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If a, b, and c are three different positive. . .

This topic has 1 expert reply and 0 member replies

If a, b, and c are three different positive. . .

Post Fri Sep 29, 2017 7:03 pm
If a, b, and c are three different positive integers whose sum is prime, which of the following statements could be true?

(A) Each of a, b, and c is prime.
(B) Each of a + 3, b + 3, and c + 3 is prime.
(C) Each of a + b, a + c, and b + c is prime.
(D) The average (arithmetic mean) of a, b, and c is prime.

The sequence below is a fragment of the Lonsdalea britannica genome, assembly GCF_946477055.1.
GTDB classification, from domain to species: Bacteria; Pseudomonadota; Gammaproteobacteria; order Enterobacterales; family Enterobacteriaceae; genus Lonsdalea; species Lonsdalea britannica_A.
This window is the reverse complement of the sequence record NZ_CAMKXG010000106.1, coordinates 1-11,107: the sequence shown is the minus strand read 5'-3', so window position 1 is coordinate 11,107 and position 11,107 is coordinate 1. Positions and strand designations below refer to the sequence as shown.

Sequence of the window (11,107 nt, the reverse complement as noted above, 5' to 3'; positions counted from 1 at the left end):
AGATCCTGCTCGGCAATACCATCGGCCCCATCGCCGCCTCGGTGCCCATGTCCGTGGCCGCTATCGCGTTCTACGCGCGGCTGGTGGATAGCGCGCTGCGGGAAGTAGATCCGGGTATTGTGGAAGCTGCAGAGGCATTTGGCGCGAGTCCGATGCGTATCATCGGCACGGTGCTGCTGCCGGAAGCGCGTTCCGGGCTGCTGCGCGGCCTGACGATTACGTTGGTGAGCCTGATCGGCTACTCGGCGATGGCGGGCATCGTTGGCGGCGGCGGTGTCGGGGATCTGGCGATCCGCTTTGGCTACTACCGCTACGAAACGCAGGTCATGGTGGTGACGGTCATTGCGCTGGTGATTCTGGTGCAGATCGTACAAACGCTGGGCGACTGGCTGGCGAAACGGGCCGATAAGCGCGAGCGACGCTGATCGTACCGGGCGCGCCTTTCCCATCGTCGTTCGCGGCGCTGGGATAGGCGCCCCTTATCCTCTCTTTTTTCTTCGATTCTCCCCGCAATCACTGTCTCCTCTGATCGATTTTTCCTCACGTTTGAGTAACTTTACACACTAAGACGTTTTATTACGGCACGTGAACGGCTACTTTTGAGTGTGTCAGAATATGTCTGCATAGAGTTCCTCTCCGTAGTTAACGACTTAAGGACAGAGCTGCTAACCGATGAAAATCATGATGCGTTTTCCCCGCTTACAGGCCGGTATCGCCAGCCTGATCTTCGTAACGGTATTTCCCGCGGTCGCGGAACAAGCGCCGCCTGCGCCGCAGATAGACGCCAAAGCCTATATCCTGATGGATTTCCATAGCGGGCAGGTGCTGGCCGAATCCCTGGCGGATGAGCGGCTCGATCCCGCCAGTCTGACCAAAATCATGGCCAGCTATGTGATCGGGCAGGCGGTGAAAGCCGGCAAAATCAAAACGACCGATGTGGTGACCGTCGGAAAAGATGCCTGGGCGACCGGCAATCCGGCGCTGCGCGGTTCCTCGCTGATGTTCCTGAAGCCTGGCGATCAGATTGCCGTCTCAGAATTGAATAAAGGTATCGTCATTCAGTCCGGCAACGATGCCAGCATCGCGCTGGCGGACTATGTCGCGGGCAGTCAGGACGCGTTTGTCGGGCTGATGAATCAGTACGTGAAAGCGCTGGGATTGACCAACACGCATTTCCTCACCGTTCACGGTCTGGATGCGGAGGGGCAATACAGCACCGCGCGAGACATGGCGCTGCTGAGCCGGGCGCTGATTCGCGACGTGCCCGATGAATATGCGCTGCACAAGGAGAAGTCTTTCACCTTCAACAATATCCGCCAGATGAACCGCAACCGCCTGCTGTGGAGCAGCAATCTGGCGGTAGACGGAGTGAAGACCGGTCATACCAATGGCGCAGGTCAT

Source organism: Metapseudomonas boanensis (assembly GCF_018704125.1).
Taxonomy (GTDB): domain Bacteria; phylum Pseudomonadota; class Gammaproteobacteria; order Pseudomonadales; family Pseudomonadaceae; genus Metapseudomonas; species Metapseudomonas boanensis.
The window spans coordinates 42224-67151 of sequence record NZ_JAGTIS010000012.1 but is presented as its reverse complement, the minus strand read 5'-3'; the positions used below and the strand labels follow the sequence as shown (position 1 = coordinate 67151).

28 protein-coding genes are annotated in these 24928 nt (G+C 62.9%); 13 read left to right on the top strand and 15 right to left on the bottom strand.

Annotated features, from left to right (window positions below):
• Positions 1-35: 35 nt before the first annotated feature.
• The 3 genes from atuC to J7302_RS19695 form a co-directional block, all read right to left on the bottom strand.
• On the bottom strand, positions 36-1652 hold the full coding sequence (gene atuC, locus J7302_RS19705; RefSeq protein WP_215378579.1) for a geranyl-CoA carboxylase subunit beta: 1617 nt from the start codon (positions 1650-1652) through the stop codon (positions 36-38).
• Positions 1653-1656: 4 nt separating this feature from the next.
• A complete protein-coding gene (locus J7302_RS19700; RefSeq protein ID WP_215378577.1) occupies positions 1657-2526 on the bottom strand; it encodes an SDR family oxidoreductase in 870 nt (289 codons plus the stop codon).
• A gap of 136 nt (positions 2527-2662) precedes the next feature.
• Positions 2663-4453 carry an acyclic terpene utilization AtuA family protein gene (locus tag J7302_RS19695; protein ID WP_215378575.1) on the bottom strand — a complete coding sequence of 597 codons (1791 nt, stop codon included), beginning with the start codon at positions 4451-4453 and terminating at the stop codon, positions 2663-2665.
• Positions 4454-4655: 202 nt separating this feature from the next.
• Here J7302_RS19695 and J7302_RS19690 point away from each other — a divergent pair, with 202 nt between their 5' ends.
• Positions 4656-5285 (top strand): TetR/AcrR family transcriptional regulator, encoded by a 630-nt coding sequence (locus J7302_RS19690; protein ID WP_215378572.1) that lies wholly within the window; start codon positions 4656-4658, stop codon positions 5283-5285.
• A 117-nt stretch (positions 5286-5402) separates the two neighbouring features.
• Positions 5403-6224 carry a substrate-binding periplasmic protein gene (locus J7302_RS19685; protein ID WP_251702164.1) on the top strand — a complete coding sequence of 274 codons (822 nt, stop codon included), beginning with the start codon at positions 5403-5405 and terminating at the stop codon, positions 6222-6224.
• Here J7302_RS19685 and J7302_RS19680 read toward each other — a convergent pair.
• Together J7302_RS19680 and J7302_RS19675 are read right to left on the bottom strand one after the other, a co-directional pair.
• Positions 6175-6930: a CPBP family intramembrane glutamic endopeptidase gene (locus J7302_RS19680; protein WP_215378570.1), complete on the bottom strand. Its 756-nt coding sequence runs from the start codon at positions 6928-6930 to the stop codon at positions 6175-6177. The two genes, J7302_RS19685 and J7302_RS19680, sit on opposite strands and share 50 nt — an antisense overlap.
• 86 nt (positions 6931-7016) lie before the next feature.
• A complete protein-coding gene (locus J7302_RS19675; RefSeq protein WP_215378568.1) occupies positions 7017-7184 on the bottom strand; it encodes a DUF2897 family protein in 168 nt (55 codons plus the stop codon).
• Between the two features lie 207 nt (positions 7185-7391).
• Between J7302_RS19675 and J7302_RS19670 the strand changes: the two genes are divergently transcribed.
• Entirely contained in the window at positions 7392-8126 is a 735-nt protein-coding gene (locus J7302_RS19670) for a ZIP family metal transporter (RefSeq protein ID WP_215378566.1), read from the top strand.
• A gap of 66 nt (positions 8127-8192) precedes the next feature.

(E) a + b = c

The OA is A.

How can I prove that option A is the correct choice?

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Top Reply
Post Sat Sep 30, 2017 3:09 am
Vincen wrote:
If a, b, and c are three different positive integers whose sum is prime, which of the following statements could be true?

(A) Each of a, b, and c is prime.
(B) Each of a + 3, b + 3, and c + 3 is prime.
(C) Each of a + b, a + c, and b + c is prime.
(D) The average (arithmetic mean) of a, b, and c is prime.
(E) a + b = c

The OA is A.

How can I prove that option A is the correct choice?
If a=5, b=11 and c=13, then all 3 values are prime, as is their sum:
5+11+13 = 29.

Thus, option A could be true.

The correct answer is A.

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Thanked by: Vincen
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